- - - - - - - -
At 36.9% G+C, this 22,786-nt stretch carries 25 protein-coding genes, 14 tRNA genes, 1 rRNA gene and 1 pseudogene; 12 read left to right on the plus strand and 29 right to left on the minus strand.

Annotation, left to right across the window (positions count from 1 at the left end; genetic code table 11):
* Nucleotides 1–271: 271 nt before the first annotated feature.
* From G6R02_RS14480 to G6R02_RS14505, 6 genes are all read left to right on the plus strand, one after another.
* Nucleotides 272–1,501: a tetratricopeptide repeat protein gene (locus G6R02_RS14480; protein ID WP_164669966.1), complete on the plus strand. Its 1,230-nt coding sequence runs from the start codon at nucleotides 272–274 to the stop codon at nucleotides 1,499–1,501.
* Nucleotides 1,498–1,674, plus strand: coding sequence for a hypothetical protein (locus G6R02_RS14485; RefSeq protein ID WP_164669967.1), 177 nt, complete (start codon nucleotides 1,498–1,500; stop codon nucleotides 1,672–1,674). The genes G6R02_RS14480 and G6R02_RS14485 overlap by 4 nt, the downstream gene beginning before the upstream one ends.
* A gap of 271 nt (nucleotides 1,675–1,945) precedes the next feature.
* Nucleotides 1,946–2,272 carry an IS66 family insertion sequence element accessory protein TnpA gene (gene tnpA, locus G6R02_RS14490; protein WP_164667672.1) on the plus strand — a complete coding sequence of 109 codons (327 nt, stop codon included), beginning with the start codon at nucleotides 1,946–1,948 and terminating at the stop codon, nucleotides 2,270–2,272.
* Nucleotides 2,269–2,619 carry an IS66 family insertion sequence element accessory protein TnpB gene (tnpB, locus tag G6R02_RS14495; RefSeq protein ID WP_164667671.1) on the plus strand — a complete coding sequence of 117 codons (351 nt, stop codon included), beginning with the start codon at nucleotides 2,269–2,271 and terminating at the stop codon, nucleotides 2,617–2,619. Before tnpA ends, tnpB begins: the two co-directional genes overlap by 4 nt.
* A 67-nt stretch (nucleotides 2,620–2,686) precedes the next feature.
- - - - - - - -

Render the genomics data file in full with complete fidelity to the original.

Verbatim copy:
At 36.9% G+C, this 22,786-nt stretch carries 25 protein-coding genes, 14 tRNA genes, 1 rRNA gene and 1 pseudogene; 12 read left to right on the plus strand and 29 right to left on the minus strand.

Annotation, left to right across the window (positions count from 1 at the left end; genetic code table 11):
* Nucleotides 1–271: 271 nt before the first annotated feature.
* From G6R02_RS14480 to G6R02_RS14505, 6 genes are all read left to right on the plus strand, one after another.
* Nucleotides 272–1,501: a tetratricopeptide repeat protein gene (locus G6R02_RS14480; protein ID WP_164669966.1), complete on the plus strand. Its 1,230-nt coding sequence runs from the start codon at nucleotides 272–274 to the stop codon at nucleotides 1,499–1,501.
* Nucleotides 1,498–1,674, plus strand: coding sequence for a hypothetical protein (locus G6R02_RS14485; RefSeq protein ID WP_164669967.1), 177 nt, complete (start codon nucleotides 1,498–1,500; stop codon nucleotides 1,672–1,674). The genes G6R02_RS14480 and G6R02_RS14485 overlap by 4 nt, the downstream gene beginning before the upstream one ends.
* A gap of 271 nt (nucleotides 1,675–1,945) precedes the next feature.
* Nucleotides 1,946–2,272 carry an IS66 family insertion sequence element accessory protein TnpA gene (gene tnpA, locus G6R02_RS14490; protein WP_164667672.1) on the plus strand — a complete coding sequence of 109 codons (327 nt, stop codon included), beginning with the start codon at nucleotides 1,946–1,948 and terminating at the stop codon, nucleotides 2,270–2,272.
* Nucleotides 2,269–2,619 carry an IS66 family insertion sequence element accessory protein TnpB gene (tnpB, locus tag G6R02_RS14495; RefSeq protein ID WP_164667671.1) on the plus strand — a complete coding sequence of 117 codons (351 nt, stop codon included), beginning with the start codon at nucleotides 2,269–2,271 and terminating at the stop codon, nucleotides 2,617–2,619. Before tnpA ends, tnpB begins: the two co-directional genes overlap by 4 nt.
* A 67-nt stretch (nucleotides 2,620–2,686) precedes the next feature.